• Milanovich, Kathrin (2004). "Naniwa and Takachiho: Elswick-built Protected Cruisers of the Imperial Japanese Navy". In Preston, Antony (ed.). Warship 2004. London: Conway Maritime Press. pp. 29–56. ISBN 0-85177-948-4.
  • Olender, Piotr (2014). Sino-Japanese War 1894–1895. Maritime Series. No. 3105. Sandomierz, Poland: Stratus. ISBN 978-83-63678-30-2.
  • Roksund, Arne (2007). The Jeune École: The Strategy of the Weak. Leiden: Brill. ISBN 978-90-04-15723-1.
  • Schencking, J. Charles (2005). Making Waves: Politics, Propaganda, And The Emergence Of The Imperial Japanese Navy, 1868-1922. Stanford University Press. ISBN 0-8047-4977-9.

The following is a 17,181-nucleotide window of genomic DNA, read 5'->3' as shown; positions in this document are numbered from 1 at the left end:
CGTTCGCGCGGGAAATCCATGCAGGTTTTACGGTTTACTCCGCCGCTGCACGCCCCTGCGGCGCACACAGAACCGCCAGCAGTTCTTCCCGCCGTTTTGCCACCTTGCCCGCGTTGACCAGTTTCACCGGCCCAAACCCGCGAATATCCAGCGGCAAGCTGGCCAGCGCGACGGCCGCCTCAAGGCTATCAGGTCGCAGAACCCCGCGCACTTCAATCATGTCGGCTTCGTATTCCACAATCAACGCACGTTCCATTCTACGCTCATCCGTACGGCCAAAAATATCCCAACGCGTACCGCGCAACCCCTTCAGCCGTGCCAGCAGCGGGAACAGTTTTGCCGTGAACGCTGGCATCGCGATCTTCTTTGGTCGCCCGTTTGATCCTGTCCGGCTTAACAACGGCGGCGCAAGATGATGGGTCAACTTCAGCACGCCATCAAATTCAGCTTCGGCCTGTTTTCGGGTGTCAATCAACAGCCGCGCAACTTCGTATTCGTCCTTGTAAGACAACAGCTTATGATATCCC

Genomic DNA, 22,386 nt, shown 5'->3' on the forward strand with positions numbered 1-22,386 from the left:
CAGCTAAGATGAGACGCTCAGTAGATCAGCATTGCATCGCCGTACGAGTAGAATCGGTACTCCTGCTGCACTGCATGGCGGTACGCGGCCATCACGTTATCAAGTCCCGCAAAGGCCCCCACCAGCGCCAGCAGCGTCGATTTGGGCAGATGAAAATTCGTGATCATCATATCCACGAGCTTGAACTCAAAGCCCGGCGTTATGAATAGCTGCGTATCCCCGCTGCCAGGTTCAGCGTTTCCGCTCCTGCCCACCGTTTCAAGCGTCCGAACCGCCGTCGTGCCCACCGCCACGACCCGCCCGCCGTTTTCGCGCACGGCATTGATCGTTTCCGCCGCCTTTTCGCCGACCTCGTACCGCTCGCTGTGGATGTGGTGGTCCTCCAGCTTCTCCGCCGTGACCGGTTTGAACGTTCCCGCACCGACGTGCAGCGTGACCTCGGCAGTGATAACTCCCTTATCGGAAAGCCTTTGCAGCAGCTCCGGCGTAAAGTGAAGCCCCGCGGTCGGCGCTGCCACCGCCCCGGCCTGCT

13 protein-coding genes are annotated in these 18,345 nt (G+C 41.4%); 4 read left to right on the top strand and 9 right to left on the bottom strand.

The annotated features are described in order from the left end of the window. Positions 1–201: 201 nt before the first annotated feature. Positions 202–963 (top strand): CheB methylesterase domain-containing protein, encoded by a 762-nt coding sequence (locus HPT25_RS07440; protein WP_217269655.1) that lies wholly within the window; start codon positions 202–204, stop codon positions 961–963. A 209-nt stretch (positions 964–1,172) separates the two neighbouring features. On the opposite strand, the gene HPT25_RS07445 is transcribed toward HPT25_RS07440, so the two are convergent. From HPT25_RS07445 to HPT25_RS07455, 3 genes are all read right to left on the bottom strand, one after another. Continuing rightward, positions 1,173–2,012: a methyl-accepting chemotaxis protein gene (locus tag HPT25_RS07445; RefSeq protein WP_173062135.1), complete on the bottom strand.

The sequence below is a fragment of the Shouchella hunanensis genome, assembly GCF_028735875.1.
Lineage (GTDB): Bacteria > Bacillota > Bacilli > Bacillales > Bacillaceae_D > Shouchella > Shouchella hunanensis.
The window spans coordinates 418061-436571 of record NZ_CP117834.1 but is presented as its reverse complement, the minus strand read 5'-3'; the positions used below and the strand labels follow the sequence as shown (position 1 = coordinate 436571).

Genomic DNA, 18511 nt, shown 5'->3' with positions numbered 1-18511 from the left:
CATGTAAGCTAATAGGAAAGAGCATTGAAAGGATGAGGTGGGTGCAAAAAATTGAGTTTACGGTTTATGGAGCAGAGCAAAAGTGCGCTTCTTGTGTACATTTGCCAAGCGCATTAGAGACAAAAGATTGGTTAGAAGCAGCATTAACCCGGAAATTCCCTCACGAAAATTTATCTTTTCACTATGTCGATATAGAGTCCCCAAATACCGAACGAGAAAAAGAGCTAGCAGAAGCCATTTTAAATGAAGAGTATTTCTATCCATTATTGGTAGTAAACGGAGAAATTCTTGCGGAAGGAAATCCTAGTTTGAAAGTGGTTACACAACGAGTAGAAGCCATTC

• Todaka, Kazushige, ed. (2020). Cruisers: Selected Photos from the Archives of the Kure Maritime Museum; the Best from the Collection of Shizuo Fukui's Photos of Japanese Warships. Japanese Naval Warship Photo Album. Annapolis, Maryland: Naval Institute Press. ISBN 978-1-59114-635-3.
  • Wright, Richard N. J. (2000). The Chinese Steam Navy 1862–1945. London: Chatham Publishing. ISBN 1-86176-144-9.